This, of course, did not tend to mollify the spirit of the man to whom it was written, or to make him gracious towards his wife. He received the letter three weeks before the lodgings at Dovercourt were given up — but during these three weeks he was very little at the place, and when there did not mention the letter. On these occasions he said nothing about business, but satisfied himself with giving strict injunctions as to economy. Then he took her back to town on the day after her promise to Mrs Parker that she would ‘try’. Mrs Parker had told her that no woman ought to be afraid to speak to her husband, and, if necessary, to speak roundly on such subjects. Mrs Parker was certainly not a highly educated lady, but she had impressed Emily with an admiration for her practical good sense and proper feeling. The lady who was a lady had begun to feel that in the troubles of her life she might find a much less satisfactory companion than the lady who was not a lady. She would do as Mrs Parker had told her. She would not be afraid. Of course it was right that she should speak on such a matter. She knew herself to be an obedient wife. She had borne all her unexpected sorrows without a complaint, with a resolve that she would bear all for his sake — not because she loved him, but because she had made herself his wife. Into whatever calamities he might fall, she would share them. Though he should bring her utterly into the dirt, she would remain in that dirt with him. It seemed probable to her that it might be so; — that they might have to go into the dirt; — and if it were so, she would still be true to him. She had chosen to marry him, and she would be a true wife. But, as such, she would not be afraid of him. Mrs Parker had told her that ‘a woman should never be afraid of ’em’, and she believed in Mrs Parker. In this case, too, it was clearly her duty to speak, — for the injury being done was terrible, and might too probably become tragical. How could she endure to think of that woman and her children, should she come to know that the husband of the woman and the father of the children had been ruined by her husband?

Yes; — she would speak to him. But she did fear. It is all very well for a woman to tell herself that she will encounter some anticipated difficulty without fear — or for a man either. The fear cannot be overcome by will. The thing, however, may be done, whether it be leading a forlorn hope, or speaking to an angry husband — in spite of fear. She would do it; but when the moment for doing it came, her very heart trembled within her. He had been so masterful with her, so persistent in repudiating her interference, so exacting in his demands for obedience, so capable of making her miserable by his moroseness when she failed to comply with his wishes, that she could not go to her task without fear. But she did feel that she ought not to be afraid, or that her fears, at any rate, should not be allowed to restrain her. A wife, she knew, should be prepared to yield, but yet was entitled to be her husband’s counsellor. And it was now the case that in this matter she was conversant with circumstances which were unknown to her husband. It was to her that Mrs Parker’s appeal had been made, and with a direct request from the poor woman that it should be repeated to her husband’s partner.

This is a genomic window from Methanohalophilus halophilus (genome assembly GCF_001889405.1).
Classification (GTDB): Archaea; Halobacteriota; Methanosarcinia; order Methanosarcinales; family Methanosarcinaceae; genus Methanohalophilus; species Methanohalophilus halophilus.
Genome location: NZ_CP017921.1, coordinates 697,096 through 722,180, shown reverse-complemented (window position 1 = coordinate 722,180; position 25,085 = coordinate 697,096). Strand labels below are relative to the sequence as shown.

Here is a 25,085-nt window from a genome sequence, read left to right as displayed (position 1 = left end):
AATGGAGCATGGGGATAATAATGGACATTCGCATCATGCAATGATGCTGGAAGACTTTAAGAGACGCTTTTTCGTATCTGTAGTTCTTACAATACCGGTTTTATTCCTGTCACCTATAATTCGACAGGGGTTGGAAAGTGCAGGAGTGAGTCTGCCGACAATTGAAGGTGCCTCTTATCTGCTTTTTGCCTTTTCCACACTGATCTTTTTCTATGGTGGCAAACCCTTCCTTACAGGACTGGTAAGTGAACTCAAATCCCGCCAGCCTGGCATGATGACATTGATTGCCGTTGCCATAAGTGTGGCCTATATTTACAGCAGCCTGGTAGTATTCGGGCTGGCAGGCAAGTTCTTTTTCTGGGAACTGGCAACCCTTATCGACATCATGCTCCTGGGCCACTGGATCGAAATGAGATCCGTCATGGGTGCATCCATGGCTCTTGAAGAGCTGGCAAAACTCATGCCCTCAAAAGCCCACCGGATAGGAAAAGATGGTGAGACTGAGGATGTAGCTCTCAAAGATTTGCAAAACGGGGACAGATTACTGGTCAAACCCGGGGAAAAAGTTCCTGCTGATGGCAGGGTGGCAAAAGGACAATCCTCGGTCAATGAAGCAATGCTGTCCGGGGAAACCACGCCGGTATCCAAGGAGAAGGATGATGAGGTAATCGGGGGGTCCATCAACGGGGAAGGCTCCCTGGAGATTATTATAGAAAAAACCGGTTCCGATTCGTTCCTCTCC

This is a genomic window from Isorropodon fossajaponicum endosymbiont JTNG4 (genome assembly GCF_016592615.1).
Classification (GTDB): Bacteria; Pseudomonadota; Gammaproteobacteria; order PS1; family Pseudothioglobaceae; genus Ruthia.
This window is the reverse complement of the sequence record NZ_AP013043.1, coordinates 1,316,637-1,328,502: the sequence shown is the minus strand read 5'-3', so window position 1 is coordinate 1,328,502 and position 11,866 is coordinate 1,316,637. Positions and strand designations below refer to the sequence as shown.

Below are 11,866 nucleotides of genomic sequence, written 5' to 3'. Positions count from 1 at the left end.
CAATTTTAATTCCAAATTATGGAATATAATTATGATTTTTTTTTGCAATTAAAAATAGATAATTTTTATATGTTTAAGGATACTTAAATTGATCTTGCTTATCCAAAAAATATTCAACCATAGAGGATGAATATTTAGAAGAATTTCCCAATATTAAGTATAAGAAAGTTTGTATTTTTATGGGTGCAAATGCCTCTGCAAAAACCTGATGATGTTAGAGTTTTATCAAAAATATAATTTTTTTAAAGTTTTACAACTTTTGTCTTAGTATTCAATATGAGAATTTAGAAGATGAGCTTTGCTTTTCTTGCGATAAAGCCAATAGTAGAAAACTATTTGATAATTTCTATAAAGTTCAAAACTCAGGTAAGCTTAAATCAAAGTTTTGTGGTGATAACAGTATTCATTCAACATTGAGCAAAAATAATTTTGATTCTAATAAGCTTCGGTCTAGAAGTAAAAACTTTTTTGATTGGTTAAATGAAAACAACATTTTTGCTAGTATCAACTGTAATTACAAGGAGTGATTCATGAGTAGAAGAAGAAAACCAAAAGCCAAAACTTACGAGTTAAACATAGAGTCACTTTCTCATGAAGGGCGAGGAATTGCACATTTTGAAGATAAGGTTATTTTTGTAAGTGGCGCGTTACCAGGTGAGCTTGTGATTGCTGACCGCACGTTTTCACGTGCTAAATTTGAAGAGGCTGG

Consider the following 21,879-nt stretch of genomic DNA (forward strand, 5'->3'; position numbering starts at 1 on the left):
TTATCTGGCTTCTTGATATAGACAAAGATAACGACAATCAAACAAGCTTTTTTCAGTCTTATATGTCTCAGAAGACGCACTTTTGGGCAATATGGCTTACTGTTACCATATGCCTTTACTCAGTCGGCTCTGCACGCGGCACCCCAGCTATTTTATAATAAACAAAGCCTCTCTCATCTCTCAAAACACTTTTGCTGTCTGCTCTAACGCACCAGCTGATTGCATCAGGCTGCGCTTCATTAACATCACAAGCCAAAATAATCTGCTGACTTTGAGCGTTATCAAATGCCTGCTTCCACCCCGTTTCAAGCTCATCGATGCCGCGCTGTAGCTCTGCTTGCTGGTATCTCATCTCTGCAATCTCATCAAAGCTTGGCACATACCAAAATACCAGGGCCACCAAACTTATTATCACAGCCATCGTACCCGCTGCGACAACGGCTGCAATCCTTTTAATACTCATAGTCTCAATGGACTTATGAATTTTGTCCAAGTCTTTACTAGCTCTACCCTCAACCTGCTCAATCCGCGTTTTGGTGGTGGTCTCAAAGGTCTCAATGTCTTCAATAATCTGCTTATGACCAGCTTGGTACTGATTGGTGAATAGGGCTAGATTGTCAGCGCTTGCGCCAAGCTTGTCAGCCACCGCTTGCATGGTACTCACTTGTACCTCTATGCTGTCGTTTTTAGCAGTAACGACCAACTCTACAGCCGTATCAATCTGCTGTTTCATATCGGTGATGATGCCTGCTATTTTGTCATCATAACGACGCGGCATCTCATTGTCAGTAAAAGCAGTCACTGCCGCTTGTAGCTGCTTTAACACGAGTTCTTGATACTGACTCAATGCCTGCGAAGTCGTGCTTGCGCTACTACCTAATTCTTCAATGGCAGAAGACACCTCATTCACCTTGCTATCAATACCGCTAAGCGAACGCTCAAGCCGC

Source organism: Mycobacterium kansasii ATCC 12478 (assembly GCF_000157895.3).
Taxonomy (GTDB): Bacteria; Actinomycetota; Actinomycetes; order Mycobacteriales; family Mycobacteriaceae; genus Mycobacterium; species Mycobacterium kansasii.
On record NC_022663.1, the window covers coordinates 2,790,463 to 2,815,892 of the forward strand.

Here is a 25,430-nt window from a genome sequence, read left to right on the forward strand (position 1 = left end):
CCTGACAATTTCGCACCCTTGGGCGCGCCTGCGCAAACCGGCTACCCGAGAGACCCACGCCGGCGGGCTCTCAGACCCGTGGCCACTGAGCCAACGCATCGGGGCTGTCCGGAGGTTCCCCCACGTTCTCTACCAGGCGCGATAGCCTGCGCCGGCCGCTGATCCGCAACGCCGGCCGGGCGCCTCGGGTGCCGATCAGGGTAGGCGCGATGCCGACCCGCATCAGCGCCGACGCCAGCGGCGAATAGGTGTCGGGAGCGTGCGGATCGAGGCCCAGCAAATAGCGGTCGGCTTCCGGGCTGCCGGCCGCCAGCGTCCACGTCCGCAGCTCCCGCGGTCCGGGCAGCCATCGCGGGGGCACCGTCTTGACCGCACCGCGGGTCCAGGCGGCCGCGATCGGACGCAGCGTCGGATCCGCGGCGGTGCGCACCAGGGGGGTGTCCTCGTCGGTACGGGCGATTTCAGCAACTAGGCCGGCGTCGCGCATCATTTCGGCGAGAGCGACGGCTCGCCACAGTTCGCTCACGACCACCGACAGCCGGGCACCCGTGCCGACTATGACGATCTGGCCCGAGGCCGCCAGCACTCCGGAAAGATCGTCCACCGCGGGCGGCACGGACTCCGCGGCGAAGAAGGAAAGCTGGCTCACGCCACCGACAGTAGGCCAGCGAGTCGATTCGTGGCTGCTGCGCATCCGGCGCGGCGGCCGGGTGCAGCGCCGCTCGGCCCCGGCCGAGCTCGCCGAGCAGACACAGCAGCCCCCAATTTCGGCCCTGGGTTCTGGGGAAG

She found that she could not do it on the journey home from Dovercourt, nor yet on that evening. Mrs Dick Roby, who had come back from sojourn at Boulogne, was with them in the Square, and brought her dear friend Mrs Leslie with her, and also Lady Eustace. The reader may remember that Mr Wharton had met these ladies at Mrs Dick’s house some months before his daughter’s marriage, but he certainly had never asked them into his own. On this occasion Emily had given them no invitation, but had been told by her husband that her aunt would probably bring them with her. ‘Mrs Leslie and Lady Eustace!’ she exclaimed with a little shudder. ‘I suppose your aunt may bring a couple of friends with her to see you, though it is your father’s house?’ he had replied. She had said no more, not daring to have a fight on that subject at present, while the other matter was pressing on her mind. The evening passed away pleasantly enough, she thought, to all except herself. Mrs Leslie and Lady Eustace had talked a great deal, and her husband had borne himself quite as though he had been a wealthy man and the owner of the house in Manchester Square. In the course of the evening Dick Roby came in and Major Pountney, who since the late affairs at Silverbridge had become intimate with Lopez. So that there was quite a party; and Emily was astonished to hear her husband declare that he was only watching the opportunity of another vacancy in order that he might get into the House, and expose the miserable duplicity of the Duke of Omnium. And yet this man, within the last month, had taken away her subscription at Mudie’s, and told her that she shouldn’t wear things that wanted washing! But he was able to say so ever many pretty little things to Lady Eustace, and had given a new fan to Mrs Dick, and talked of taking a box for Mrs Leslie at The Gaiety.